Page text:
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About SickKids

April 11, 2007

Researchers find paediatric clinical trials published in general medical journals less frequently

Clinical researchers at SickKids have found that there is a dramatic lack of peer-reviewed publications on paediatric clinical trials. This research is published in the February issue of the Journal of Clinical Epidemiology.

General medical journals are an important location to find published important clinical trials. They are widely read, widely cited, and influential. Over the past 20 years the number of publications on clinical trials published each year in high-impact general medical journals involving adult subjects has doubled. However, there has been no change in the annual number of trials that have been published involving children.

“In an analysis of a sample of one year of publications, we found that paediatric trials were cited less frequently than adult studies and that multi-centre paediatric trials involved fewer centres than adult studies,” says Dr. Eyal Cohen, staff physician in Paediatric Medicine, project investigator in the Research Institute and assistant professor of Paediatrics at the University of Toronto.

Cohen and his colleagues from the Paediatric Outcomes Research Team (PORT) observed that so much of what is standard practice in clinical paediatrics is not based on any strong evidence from clinical trials, despite almost a generation of thinking that clinical trials are the best way to determine whether a particular intervention makes a difference in outcomes for a health problem. The team then started looking at general medical journals. Team member Dr. Patricia Parkin, Paediatric Medicine, had previously shown that paediatric clinical practice guidelines rely heavily on research published in these journals.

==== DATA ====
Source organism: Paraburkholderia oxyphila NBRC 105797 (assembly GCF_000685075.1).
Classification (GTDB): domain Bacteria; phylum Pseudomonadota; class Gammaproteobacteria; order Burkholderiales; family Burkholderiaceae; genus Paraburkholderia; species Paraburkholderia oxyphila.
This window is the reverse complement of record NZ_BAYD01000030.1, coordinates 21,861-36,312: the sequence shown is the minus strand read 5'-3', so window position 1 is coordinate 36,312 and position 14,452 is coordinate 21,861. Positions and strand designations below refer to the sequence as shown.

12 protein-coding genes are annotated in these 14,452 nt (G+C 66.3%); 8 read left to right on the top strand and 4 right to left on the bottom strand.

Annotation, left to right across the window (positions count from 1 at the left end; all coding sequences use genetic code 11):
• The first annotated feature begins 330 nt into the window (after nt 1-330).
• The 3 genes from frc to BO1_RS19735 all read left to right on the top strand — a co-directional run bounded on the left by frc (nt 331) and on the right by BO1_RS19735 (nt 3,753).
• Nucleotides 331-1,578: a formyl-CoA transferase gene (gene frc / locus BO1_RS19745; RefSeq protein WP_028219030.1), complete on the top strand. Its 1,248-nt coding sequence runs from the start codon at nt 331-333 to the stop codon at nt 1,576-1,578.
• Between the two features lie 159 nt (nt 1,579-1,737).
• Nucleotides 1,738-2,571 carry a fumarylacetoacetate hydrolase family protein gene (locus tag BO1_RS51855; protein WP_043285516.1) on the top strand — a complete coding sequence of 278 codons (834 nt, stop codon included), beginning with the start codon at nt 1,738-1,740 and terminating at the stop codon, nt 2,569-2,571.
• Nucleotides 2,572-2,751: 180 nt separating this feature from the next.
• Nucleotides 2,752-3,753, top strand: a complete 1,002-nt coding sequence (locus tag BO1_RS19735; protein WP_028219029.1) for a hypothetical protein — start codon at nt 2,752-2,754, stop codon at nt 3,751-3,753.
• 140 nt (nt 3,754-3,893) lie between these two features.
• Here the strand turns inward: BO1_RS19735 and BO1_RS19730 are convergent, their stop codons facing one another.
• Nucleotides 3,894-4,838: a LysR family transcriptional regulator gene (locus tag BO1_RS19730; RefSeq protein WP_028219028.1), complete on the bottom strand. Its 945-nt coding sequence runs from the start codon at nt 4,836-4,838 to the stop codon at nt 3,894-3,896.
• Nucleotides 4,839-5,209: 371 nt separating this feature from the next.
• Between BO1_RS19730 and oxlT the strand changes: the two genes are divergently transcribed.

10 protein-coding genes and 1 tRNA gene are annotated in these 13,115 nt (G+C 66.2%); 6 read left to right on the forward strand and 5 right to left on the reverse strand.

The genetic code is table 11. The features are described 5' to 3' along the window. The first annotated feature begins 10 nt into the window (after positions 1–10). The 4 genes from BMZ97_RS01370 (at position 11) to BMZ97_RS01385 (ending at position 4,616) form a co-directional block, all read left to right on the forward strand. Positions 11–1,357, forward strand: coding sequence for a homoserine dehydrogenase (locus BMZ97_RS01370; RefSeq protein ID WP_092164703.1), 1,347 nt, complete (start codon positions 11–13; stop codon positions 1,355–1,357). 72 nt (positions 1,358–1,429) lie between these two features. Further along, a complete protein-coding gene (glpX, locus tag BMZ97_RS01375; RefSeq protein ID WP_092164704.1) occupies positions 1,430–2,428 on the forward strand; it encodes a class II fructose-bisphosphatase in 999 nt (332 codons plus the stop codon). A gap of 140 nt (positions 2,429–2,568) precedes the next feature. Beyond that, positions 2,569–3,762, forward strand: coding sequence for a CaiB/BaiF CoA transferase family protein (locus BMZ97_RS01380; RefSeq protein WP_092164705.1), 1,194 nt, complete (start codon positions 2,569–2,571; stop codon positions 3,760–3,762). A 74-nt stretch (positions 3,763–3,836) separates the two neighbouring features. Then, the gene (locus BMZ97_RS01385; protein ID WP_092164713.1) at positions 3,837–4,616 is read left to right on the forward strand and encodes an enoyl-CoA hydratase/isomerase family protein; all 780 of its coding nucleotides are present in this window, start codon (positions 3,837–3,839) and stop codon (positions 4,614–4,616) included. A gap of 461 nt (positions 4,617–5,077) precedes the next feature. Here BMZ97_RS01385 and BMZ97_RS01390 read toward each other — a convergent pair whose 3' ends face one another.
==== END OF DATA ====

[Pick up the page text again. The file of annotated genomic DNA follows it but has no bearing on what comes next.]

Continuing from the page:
“The guidelines for paediatric clinical practice rely heavily on research published in these journals.It is important that evidence-based paediatric discoveries found through clinical trials be shared via a medium that many medical practitioners will read, cite and use,” says Cohen.

Cohen and this team are currently doing a study to determine if the same publication trends occur in paediatric and subspecialty journals. Other authors involved in this study were Elizabeth Uleryk and Mona Jasuja from SickKids.